LEWIS HAMILTON is hoping for a Turkish delight – despite being forced to take a 10-place penalty on Sunday.
As reported earlier this week, the world champion risked being bumped to the back of the grid for taking a new power unit in the back of his Mercedes.
F1 rules allow drivers to use three engines, plus their components, during the course of a season. Any additional parts will incur grid penalties for the grands prix.
However, Merc have only replaced the internal combustion engine (ICE) in his motor – keeping his penalties to a minimum so he can still fight Red Bull’s Max Verstappen.
Hamilton is now eyeing up clinching pole in qualifying on Saturday to start just outside of the top-10 before embarking on a major fightback through the field.
He said: “I have a lot of work to do on Sunday. The other drivers are going to be hard to pass. They seem to be improving more and more throughout the year.
“I need to be on pole to limit the loss and then understand the car to do the best I can and find the right balance.”
Mercedes trackside engineering director, Andrew Shovlin, says that Hamilton’s 10-place penalty for an engine change – rather than a completely new powertrain – is a calculated risk.
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He added: “We’re simulating all the races until the end of the year and obviously the thing you definitely don’t want to do is fail during a race and then have to take a penalty anyway.
“Then there’s also a performance element, because the power units do lose a bit of horsepower over their life.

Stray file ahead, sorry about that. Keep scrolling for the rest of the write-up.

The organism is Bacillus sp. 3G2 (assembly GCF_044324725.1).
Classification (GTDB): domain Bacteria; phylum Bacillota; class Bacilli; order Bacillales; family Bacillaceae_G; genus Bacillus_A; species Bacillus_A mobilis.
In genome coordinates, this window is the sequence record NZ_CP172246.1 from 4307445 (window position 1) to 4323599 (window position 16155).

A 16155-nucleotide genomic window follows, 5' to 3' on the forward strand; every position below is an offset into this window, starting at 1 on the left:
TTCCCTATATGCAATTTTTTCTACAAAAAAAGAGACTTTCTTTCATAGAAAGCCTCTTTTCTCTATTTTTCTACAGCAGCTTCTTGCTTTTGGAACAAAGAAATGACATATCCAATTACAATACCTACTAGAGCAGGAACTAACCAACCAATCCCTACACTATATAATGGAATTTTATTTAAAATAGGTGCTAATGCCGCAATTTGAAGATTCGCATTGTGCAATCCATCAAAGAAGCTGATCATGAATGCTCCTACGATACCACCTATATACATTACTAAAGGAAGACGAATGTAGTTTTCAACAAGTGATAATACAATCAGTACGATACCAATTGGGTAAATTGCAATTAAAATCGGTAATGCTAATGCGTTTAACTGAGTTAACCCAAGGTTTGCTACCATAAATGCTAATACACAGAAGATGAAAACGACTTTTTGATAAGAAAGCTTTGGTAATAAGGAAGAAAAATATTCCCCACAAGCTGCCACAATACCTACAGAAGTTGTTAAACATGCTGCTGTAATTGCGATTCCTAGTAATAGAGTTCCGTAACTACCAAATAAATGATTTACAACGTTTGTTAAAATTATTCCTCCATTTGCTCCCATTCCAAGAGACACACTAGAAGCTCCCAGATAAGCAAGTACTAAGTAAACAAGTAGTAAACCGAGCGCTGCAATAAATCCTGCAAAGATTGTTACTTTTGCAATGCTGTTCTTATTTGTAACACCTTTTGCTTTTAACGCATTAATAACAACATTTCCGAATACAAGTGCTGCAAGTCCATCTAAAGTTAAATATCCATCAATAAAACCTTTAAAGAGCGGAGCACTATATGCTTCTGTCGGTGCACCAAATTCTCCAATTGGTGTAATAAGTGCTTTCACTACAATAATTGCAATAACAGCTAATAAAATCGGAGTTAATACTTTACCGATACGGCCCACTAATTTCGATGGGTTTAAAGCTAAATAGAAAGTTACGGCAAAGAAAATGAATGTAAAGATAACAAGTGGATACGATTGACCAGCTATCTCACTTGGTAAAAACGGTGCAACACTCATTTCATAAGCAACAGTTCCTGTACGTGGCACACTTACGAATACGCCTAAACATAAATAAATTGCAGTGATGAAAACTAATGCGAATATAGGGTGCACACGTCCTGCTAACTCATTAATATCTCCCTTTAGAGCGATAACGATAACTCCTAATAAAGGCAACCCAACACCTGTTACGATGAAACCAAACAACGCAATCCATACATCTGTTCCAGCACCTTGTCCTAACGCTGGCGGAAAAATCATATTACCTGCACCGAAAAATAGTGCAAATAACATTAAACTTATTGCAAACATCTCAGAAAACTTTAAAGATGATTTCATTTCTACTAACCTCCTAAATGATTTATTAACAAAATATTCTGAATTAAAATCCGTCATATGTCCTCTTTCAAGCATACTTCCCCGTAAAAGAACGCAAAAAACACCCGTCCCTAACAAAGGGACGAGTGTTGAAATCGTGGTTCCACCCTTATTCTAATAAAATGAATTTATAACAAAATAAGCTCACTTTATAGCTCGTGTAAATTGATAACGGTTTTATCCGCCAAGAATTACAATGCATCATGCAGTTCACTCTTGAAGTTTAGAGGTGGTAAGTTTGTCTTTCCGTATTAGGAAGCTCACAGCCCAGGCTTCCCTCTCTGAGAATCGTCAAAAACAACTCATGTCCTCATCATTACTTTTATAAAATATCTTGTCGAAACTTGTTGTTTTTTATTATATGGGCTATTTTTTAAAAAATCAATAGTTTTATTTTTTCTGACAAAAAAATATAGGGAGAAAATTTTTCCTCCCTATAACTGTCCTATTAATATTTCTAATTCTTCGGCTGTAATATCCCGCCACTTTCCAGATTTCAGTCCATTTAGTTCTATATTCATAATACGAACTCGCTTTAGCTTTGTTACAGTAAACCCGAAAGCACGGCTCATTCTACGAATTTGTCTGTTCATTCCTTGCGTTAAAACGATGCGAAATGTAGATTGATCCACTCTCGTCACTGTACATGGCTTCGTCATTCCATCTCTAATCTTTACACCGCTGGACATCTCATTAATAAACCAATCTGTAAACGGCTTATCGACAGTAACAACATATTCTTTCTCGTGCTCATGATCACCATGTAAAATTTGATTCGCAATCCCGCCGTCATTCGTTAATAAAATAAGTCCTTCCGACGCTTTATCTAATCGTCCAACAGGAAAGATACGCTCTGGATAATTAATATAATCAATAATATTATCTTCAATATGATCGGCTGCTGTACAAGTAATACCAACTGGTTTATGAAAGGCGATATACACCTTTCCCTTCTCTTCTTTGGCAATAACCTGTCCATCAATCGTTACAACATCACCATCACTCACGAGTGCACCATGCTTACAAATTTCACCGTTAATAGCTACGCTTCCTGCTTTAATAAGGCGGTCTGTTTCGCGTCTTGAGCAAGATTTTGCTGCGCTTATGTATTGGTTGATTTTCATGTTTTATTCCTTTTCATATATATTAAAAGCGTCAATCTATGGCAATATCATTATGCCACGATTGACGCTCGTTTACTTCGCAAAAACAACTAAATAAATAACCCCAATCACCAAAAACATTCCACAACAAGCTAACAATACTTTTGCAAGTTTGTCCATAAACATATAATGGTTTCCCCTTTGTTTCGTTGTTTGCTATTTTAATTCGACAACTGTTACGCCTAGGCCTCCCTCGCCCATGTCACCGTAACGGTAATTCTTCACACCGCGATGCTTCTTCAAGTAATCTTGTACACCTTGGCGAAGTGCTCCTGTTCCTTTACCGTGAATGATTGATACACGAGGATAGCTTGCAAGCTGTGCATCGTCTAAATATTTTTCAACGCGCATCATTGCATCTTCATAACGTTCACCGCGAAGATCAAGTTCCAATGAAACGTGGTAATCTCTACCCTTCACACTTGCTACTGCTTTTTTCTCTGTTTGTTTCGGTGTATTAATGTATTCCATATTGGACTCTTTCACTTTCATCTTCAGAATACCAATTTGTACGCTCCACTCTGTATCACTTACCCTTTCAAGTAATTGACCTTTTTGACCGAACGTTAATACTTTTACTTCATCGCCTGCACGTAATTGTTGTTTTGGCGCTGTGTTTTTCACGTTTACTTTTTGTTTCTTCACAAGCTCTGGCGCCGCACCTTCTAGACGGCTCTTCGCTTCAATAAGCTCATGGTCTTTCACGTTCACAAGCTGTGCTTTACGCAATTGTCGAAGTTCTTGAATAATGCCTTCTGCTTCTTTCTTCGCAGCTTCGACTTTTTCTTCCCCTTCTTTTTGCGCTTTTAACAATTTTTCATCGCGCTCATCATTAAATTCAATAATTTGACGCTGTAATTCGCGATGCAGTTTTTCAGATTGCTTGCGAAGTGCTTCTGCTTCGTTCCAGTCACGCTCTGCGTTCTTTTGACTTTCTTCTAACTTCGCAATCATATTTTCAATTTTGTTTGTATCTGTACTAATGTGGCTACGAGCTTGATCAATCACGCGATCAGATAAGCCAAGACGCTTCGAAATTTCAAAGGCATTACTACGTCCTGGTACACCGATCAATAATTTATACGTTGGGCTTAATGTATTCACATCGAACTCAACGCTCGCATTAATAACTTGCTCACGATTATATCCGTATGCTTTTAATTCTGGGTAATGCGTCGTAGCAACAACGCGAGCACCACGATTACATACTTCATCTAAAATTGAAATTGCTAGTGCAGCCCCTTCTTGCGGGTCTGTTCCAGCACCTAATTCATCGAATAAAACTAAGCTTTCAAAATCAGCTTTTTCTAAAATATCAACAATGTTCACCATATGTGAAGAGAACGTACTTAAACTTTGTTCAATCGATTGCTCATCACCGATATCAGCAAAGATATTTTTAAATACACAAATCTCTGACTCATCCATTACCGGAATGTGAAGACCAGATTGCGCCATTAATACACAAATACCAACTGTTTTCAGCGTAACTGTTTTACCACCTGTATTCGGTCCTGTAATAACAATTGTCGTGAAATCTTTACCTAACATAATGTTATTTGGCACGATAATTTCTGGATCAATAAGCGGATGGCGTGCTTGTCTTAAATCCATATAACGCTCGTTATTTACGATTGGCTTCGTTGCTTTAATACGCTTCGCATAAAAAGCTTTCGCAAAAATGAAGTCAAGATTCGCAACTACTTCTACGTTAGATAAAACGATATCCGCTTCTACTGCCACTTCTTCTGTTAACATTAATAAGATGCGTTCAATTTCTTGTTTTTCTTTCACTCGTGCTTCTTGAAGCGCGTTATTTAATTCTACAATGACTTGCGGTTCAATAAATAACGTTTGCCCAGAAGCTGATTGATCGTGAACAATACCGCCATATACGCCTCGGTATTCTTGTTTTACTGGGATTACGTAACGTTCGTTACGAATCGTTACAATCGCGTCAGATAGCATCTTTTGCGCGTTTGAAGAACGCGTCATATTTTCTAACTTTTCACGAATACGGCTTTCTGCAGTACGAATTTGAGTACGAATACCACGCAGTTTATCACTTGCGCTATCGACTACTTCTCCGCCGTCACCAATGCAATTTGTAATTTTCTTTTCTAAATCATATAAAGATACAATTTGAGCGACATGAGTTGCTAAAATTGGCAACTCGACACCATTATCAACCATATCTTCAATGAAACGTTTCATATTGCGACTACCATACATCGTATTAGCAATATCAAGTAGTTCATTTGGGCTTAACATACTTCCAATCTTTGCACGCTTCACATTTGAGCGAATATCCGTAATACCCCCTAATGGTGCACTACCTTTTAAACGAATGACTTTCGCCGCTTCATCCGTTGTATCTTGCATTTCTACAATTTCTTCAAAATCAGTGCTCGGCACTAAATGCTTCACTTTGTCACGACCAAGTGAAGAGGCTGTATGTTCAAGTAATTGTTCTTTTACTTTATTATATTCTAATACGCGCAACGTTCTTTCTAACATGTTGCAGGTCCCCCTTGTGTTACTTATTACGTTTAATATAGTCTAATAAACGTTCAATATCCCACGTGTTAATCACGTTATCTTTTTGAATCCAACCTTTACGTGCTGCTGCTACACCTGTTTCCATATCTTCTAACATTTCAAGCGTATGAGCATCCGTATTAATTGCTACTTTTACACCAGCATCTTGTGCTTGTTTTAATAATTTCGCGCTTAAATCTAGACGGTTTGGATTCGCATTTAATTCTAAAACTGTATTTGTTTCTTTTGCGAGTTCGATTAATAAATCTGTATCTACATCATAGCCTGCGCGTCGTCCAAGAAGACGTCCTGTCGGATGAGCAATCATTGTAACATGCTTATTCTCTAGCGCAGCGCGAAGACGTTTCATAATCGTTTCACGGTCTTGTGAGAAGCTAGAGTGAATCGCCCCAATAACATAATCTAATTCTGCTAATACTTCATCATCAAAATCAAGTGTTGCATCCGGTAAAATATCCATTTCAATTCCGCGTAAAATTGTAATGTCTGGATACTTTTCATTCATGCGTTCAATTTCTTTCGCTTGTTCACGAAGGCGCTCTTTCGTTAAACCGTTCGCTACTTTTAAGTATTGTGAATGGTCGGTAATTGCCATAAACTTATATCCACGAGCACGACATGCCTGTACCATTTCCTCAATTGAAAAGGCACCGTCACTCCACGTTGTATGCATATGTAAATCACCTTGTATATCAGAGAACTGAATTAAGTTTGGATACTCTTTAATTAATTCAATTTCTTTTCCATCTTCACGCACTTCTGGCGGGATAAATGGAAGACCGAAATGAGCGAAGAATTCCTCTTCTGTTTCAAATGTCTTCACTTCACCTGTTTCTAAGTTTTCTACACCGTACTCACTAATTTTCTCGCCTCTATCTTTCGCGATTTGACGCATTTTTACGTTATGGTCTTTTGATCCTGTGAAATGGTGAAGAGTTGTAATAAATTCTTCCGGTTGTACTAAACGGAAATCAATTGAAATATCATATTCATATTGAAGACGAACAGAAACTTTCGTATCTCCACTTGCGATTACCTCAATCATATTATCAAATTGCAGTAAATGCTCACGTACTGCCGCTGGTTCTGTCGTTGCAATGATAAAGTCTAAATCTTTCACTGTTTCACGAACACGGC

“The bit that most contributes to the reliability and the performance is the ICE itself – and it’s better to take 10 places than start at the back.”
Hamilton got his Turkish GP off to a flying start by topping both practice sessions, finishing comfortably ahead of Verstappen’s Red Bull.
He added: “We started off with a really good set up and the first session was really strong and we made some changes which were OK and we have lots of good findings.
“I don’t know how much more there is in the car, but we always find something.”
Last out, the Dutchman started the Russian GP from the very back after he took a new ICE, plus turbo charger and extra parts.
However, he still battled back to finish second, behind race-winner Hamilton.
Yet Red Bull boss Christian Horner admits his team have their work cut out if they are to help Verstappen to victory which would return him to the top of the championship standings.
He said: “We’ve got a little bit of a balance mish-mash at the moment.
“The circuit is a lot grippier than it was last year and we’re just a little bit out of the window with Max on set-up.
“It’s going to be a busy night tonight, burning the midnight oil with the engineers and no doubt back in the factory at Milton Keynes.
“We know we’ve got a good car so it’s just a matter of getting into that window.”